It is because God loved us in his freedom that he came in Jesus to save us through his death and resurrection. We read in John 3:16: “For God so loved the world that he gave his one and only Son, that whoever believes in him shall not perish but have eternal life.” God, because of his love, sent his Son to save the world through him. Jesus’ death is the ultimate expression of this love. Jesus also said: “Greater love has no man than this, that he lay down his life for his friends. You are my friends if you do what I command” (John 15:13). Here, again, is command – mandatum – Maundy.

Both the bread and wine, symbolizing the body and blood of Jesus given for us, and his washing of the disciples’ feet are acts of love in service to others. It is love that lies behind the acts that Jesus performed during Holy Week – the love of God – for us. And Jesus’ command to us is to love God above all and to love each other as he loved us (John 15:12). Thus “Maundy Thursday,” or to say it in modern English – “Love Command Thursday” – is a perfectly appropriate term to use in summarizing what should be our response to the love and grace of Jesus in his death for our sinfulness.

Additional reading

Calendar: Christ’s Time for the Church, by Laurence Hull Stookey (Nashville, Tennessee: Abingdon Press, 1996. Stookey discusses the theological meaning of the Christian liturgical calendar. He explains how we can benefit from understanding the purpose and themes behind our celebration of the great events of salvation history in Christ.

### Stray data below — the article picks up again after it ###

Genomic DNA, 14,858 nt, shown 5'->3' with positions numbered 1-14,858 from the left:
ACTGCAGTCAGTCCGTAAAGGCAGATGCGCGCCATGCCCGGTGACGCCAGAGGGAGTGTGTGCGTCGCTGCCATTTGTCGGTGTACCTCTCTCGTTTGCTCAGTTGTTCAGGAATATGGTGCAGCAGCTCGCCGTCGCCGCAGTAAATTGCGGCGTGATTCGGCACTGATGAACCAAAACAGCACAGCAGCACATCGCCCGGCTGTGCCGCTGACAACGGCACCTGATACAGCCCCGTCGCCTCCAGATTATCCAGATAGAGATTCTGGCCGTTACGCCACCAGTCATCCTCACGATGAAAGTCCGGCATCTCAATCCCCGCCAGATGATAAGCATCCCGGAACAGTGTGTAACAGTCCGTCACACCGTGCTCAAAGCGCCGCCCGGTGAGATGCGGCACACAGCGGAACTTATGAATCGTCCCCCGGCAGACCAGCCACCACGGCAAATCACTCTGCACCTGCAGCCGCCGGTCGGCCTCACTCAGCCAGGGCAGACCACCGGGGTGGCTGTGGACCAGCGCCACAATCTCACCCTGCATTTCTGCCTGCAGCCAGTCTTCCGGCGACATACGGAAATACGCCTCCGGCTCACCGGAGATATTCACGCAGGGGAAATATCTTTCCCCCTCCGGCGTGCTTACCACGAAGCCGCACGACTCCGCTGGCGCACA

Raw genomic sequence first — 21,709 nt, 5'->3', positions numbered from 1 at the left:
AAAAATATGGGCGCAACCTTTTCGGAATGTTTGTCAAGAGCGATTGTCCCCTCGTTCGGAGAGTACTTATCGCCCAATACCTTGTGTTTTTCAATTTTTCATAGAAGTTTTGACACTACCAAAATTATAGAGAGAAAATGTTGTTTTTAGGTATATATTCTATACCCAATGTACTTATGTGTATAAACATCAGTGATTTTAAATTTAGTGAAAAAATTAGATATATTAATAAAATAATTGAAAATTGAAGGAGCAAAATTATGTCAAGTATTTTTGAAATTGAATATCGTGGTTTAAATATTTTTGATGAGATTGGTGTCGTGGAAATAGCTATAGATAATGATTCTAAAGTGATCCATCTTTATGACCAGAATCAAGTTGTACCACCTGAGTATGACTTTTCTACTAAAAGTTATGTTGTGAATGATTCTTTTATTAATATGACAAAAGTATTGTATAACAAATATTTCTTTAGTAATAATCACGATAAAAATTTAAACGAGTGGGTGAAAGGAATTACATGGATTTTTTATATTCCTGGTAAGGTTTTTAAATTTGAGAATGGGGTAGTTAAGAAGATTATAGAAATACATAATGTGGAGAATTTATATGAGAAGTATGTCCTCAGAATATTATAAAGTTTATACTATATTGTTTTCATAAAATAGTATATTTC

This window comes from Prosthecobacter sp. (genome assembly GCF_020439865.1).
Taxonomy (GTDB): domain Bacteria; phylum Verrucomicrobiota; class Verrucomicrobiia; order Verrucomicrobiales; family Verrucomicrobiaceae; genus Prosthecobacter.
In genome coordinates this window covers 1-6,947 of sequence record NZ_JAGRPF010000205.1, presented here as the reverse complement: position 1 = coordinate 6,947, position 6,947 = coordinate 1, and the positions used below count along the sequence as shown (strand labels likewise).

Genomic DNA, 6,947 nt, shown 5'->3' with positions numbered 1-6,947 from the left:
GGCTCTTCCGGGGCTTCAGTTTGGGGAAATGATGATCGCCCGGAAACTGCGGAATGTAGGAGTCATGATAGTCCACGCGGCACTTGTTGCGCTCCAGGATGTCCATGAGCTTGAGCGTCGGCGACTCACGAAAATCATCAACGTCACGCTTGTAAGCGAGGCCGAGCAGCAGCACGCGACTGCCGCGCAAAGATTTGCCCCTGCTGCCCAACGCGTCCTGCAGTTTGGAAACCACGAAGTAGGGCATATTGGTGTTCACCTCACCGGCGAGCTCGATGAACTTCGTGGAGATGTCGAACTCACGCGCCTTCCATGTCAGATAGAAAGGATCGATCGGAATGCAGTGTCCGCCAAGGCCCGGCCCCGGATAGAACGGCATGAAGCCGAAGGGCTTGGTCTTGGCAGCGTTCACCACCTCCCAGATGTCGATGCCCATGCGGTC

[1] Why do we call the day “Good Friday,” when that is the day on which Jesus suffered? The reason the phrase seems to be a problem is because, “Emphasis has been on the seemingly senseless human suffering of Jesus rather than on the purposeful humiliation of God through which redemption comes,” says Laurence Hull Stookey on page 96 of Calendar: Christ’s Time for the Church. “In other words,” Stookey continues, “we have failed once again to read the sacred story backward. Friday has been observed as if Sunday had never come.”

[2] Many Christians do not know that Easter, in addition to being a day, is also a memorial season of 50 days, culminating in the Christian Pentecost, when Jesus sent the Holy Spirit and the church began.

“Easter” is an unfortunate term because it has no known direct Christian meaning, unless it derives from an Old German root, ostern, for dawn or east, which is the time and place of the rising sun. Thus it would demonstrate a connection to Jesus’ resurrection before dawn on Sunday.  Among Western languages, only English and German have not preserved some form of “Pasch” as their word for Resurrection Sunday. Paul refers to Jesus as our “paschal lamb in 1 Corinthians 5:7, so that the word at least has a direct and known connection with Jesus.

[3] In this context, we should understand that the term “Holy Week” does not imply that there is some inherent holiness in the period of time during which Christians celebrate the events of salvation in the spring, as though God commands us to set aside these days for worship. Holy Week is a “holy” week only in that Christians have chosen to recall a number of saving events in the life of Jesus during this time of the year, by setting the days aside for special worship.